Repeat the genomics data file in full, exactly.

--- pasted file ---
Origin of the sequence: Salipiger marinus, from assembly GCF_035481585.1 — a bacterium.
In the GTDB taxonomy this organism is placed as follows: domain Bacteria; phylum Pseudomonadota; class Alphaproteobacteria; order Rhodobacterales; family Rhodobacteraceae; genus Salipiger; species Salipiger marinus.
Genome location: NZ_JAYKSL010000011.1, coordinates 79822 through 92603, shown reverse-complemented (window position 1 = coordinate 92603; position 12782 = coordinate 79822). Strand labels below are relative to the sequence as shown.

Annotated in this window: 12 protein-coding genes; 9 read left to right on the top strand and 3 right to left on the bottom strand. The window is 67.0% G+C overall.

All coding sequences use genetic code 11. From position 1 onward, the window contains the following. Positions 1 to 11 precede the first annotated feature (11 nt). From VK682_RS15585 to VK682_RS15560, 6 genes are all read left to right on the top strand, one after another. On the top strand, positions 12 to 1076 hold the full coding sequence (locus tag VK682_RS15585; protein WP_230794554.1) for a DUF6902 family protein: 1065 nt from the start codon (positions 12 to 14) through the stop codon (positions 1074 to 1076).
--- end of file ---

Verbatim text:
Origin of the sequence: Salipiger marinus, from assembly GCF_035481585.1 — a bacterium.
In the GTDB taxonomy this organism is placed as follows: domain Bacteria; phylum Pseudomonadota; class Alphaproteobacteria; order Rhodobacterales; family Rhodobacteraceae; genus Salipiger; species Salipiger marinus.
Genome location: NZ_JAYKSL010000011.1, coordinates 79822 through 92603, shown reverse-complemented (window position 1 = coordinate 92603; position 12782 = coordinate 79822). Strand labels below are relative to the sequence as shown.

Annotated in this window: 12 protein-coding genes; 9 read left to right on the top strand and 3 right to left on the bottom strand. The window is 67.0% G+C overall.

All coding sequences use genetic code 11. From position 1 onward, the window contains the following. Positions 1 to 11 precede the first annotated feature (11 nt). From VK682_RS15585 to VK682_RS15560, 6 genes are all read left to right on the top strand, one after another. On the top strand, positions 12 to 1076 hold the full coding sequence (locus tag VK682_RS15585; protein WP_230794554.1) for a DUF6902 family protein: 1065 nt from the start codon (positions 12 to 14) through the stop codon (positions 1074 to 1076).